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Greensburg class photos find new home

5/16/2013 - South Side Leader
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By Maria Lindsay

The identification sign for Kleckner Elementaryn was removed from the building recently and hung in the Green High School senior lunchroom.
Green Superintendent Mike Nutter, at left, and alumnus Al Courtney are shown below photos of the graduating classes from 1933 to 1956 that now hang in the senior lunchroom at Green High School.
Photo: Maria Lindsay
GREEN — After more than one year in storage, the photos of Greensburg High School classes of 1933 through 1956 have a new home, thanks to the efforts of an alumnus and Green Local Schools Superintendent Mike Nutter.

Nutter and Al Courtney, who graduated in 1949, unveiled the new home of those graduating class pictures that once hung in the halls of Kleckner Elementary School May 9. Kleckner was once Greensburg High School.

Nutter said the pictures were taken down and moved into storage at the Administration Building shortly after Kleckner was closed in June 2011 and students were moved to Green Primary and Intermediate schools. Most of the contents of the building were auctioned off, but historic items were saved. He said Kleckner is scheduled for demolition “when funds become available.” The building and property are still owned by the district.

“People are always asking what happened to those graduating class pictures,” said Nutter. “We wanted to put the pictures where people could see them, and since many alumni functions are held at Green High school, it was a logical choice to move them here.”

Nutter said the Class of 1952 alumni dinner in the commons area last summer was among the first to see the pictures. The pictures do not include the graduating classes of 1927 to 1932, and Courtney said he believes none were taken. One of earliest and the smallest graduating class pictures has only 15 students.

Courtney said that while the photos were hung in the high school senior lunchroom last summer, the memorial tribute was not complete until the silver “John Kleckner Elementary School” sign was removed from the building and also hung in that room recently.

“The primary goal in moving the photos and hanging the old school sign in this room is to pay tribute to that building, the community and the school system, as well as its principal, John Kleckner,” said Courtney. “These pictures are a way for our high school and community to pay respect and honor, or to just remember, all our graduates. They are also very important to our children, grandchildren and extended family as they pass through our schools.”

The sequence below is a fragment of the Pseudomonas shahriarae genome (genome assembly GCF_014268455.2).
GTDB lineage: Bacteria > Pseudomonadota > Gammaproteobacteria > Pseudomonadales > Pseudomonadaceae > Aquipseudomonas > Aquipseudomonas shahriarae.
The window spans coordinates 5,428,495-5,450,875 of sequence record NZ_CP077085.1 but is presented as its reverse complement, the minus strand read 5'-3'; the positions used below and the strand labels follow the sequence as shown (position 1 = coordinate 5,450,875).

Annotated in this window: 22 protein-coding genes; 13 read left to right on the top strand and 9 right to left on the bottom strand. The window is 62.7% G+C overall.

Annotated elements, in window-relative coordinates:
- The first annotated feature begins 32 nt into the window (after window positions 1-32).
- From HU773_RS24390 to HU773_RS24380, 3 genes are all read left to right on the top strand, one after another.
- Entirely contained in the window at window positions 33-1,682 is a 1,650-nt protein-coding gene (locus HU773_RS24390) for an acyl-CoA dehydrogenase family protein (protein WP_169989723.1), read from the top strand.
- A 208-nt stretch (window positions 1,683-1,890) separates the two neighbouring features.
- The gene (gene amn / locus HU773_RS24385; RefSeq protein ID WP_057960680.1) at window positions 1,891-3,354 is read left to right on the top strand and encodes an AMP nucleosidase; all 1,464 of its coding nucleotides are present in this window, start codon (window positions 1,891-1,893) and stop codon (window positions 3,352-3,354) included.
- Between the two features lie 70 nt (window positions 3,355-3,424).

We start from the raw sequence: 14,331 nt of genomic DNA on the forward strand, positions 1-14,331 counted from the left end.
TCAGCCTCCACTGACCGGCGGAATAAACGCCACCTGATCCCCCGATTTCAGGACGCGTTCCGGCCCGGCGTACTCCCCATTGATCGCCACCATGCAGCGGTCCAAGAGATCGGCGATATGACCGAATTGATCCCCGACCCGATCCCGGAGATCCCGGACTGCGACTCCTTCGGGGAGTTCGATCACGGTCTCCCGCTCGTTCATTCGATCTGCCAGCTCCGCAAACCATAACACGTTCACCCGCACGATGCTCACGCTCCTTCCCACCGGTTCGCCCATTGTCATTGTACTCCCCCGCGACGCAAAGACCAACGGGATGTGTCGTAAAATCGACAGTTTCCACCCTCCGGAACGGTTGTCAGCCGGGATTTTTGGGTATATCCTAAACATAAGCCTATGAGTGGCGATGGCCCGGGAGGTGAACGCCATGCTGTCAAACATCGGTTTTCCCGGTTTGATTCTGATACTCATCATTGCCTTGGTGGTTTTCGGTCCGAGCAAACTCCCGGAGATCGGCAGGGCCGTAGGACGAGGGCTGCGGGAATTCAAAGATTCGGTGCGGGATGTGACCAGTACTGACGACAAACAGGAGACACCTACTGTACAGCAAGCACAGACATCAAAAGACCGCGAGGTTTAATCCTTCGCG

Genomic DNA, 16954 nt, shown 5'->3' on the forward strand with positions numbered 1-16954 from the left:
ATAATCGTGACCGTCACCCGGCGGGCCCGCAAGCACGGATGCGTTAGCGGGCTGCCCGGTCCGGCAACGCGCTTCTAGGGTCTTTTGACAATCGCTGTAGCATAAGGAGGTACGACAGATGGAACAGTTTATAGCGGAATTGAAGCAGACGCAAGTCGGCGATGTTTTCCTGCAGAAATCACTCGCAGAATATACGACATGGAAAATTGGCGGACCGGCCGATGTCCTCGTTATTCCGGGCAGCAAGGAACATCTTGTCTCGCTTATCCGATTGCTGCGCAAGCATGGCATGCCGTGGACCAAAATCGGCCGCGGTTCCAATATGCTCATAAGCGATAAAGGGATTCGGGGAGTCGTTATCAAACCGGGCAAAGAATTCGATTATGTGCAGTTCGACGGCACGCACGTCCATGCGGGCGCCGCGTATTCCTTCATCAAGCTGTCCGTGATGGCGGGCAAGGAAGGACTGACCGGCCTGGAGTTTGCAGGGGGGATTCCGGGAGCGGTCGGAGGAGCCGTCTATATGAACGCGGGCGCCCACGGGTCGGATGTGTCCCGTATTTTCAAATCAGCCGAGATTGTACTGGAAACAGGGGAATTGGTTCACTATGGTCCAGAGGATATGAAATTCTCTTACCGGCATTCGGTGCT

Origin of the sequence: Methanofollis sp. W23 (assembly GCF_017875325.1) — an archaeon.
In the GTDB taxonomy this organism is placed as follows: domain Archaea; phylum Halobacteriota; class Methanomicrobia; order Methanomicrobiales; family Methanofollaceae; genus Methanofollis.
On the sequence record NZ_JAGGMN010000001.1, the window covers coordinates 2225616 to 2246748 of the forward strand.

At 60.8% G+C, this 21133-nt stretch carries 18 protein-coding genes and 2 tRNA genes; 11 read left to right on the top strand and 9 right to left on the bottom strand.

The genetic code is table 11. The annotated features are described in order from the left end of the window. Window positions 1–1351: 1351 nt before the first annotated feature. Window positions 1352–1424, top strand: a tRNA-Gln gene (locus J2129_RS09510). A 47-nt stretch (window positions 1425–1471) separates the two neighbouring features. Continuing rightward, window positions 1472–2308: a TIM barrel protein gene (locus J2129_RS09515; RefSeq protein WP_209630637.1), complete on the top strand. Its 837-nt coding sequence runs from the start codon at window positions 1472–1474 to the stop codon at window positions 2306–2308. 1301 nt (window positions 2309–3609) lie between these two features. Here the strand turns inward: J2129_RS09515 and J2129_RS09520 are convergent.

Courtney and Nutter shared some facts about Kleckner Elementary and schooling in Green, making reference to “Our Heritage, Our Home,” written by Judy Christy.

Schooling began in Green informally in private homes in 1816, and the first school building was built around 1840 on Greensburg Road just east of Massillon Road. It is still standing there.

Courtney said the middle section of Kleckner Elementary was constructed first in 1927 as Greensburg High School. The left side was added in 1939, and the right side was constructed in 1946 to replace a nearby building destroyed by fire.

Kleckner served as the building principal for 40 years, from 1941 to 1981, and the building was renamed in his honor when he retired, according to district officials.

Even though Greensburg High School became an elementary school in 1957, the pictures of the graduating classes remained hanging on a basement wall next to where the administrative offices were once located. Pictures of the graduating classes (1957 through 1996) of Green High School (what is now the Intermediate School) also hang in the original building those students attended.

Courtney said he has a lot of memories about Greensburg High School and fondly remembers Principal Kleckner. Rehanging the Greensburg High School graduating class pictures was a way to make sure everyone else remembers both, he said.

Anyone wanting to see the pictures is welcome to visit the high school, where an escort will lead them to the senior lunchroom, according to district officials.

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